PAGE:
Pujols says time to retire hasn't come yet

October 30th, 2021

For months, Dodgers first baseman said he wouldn’t announce his future plans until after the 2021 season. But now that the Dodgers have been eliminated from the postseason, the future Hall of Famer has a decision to make over the next few months.

Pujols, an impending free agent for the first time since 2011, can choose to retire after a historic 21-year career. Or he can decide to play at least another season in ‘22 at age 42. On Friday, Pujols was introduced as the newest member of the Leones del Escogido in the Dominican Winter League.

He wasn’t asked directly if he would definitively return next season, but the 41-year-old said he’s not yet ready to announce his retirement.

“I’ve always said that I’m going to retire when I feel it’s time,” Pujols said in Spanish. “I don’t think my time to retire has come. I don’t want to sit in my house next year, knowing that I can still keep playing.”

Pujols is 21 homers shy of becoming the fourth player in Major League history to reach the 700-homer club, joining Barry Bonds, Hank Aaron and Babe Ruth. He’s also 64 RBIs behind Ruth for second all-time.

Those are just two of the many lists Pujols could continue to climb if he returns for a 22nd season. He has already established himself as the best Dominican-born hitter. And despite being designated for assignment by the Angels in May, he proved that he can still be a productive player on a Major League team.

After signing a one-year deal with the Dodgers in May, Pujols became a key piece of the Los Angeles bench and clubhouse.

Pujols made most of his impact against lefties, hitting .303 with 10 homers against southpaws during the regular season. He continued that success in the postseason, recording multi-hit games against Giants left-hander Alex Wood and Braves ace Max Fried. Pujols also became the Dodgers’ best pinch-hitting option, recording a .378 average in 41 plate appearances.

Those abilities could open the door for Pujols to have plenty of suitors this offseason, including the Dodgers, who benefitted from his clubhouse presence.

“Since Day 1, he’s had a huge impact on all of us in there,” said Dodgers third baseman Justin Turner. “Just his leadership, his experience, work ethic. And the way he goes about his business, he sets an example for everyone.”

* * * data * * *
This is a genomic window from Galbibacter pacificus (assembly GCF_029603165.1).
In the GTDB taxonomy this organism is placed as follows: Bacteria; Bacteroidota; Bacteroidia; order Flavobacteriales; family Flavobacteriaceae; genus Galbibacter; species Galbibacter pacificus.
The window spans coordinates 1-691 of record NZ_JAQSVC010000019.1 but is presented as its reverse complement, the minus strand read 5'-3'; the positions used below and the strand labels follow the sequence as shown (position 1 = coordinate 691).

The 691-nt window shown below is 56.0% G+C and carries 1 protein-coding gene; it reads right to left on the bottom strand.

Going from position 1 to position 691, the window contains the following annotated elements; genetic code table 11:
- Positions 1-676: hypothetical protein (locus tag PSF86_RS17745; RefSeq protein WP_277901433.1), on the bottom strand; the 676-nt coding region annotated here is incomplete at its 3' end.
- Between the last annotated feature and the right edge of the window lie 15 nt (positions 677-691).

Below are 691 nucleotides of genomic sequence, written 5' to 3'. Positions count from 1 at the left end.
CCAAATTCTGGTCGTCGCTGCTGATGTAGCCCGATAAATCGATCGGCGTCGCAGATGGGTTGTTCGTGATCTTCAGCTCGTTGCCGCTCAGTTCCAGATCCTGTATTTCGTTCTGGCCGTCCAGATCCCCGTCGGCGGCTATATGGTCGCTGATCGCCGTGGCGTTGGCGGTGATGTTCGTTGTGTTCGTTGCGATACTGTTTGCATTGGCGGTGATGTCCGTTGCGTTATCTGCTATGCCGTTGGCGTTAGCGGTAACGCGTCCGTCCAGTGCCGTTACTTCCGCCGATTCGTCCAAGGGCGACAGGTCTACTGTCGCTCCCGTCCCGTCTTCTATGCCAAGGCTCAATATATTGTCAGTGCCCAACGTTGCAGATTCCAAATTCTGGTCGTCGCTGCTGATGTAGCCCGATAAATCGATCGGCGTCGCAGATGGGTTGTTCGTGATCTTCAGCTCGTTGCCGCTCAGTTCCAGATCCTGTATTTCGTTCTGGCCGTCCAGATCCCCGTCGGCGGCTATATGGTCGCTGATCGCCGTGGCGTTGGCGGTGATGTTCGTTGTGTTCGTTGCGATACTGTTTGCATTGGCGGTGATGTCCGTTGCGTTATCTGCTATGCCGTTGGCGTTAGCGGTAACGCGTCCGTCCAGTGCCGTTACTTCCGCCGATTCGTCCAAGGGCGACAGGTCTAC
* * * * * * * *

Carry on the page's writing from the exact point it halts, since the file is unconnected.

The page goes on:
Pujols said the idea to play for a winter ball team in the Dominican Republic is something he talked about with his wife and family before Spring Training. It’s been a lifelong goal for him. It also gives him the chance to get closer to the number of at-bats he has grown accustomed to recording each year during his career. On Thursday, Escogido general manager José Gómez Frías completed a trade with Gigantes del Cibao to acquire Pujols’ rights. Pujols won’t make his debut until next week and is still unsure of how many games he’ll play.

“God’s timing is perfect,” Pujols said. “I’m super excited to be able to have the opportunity to play here. I’ve always wanted to play for the fans that have always supported me.”

Pujols was the No. 1 overall pick in the LIDOM rookie draft in 2002. As his career in the Majors began to take place, Pujols was never able to suit up for a team in the Dominican Republic. But fittingly, his debut next week will come with Escogido, the team he grew up watching while working at a sandwich stand inside Estadio Quisqueya Juan Marichal with his mom and stepfather.

He said he would often sneak out of work to watch a couple of innings, bringing police officers sandwiches in return. It’s where his baseball memories began. He might not be ready for those to end.

“This isn’t going to decide what I do with my career,” Pujols said. “When Albert Pujols gets tired of playing baseball, that’s it. I’m not going to go out there and embarrass myself. I’ve trained really hard and worked on my body to be able to have a good career. … I know what I can do.”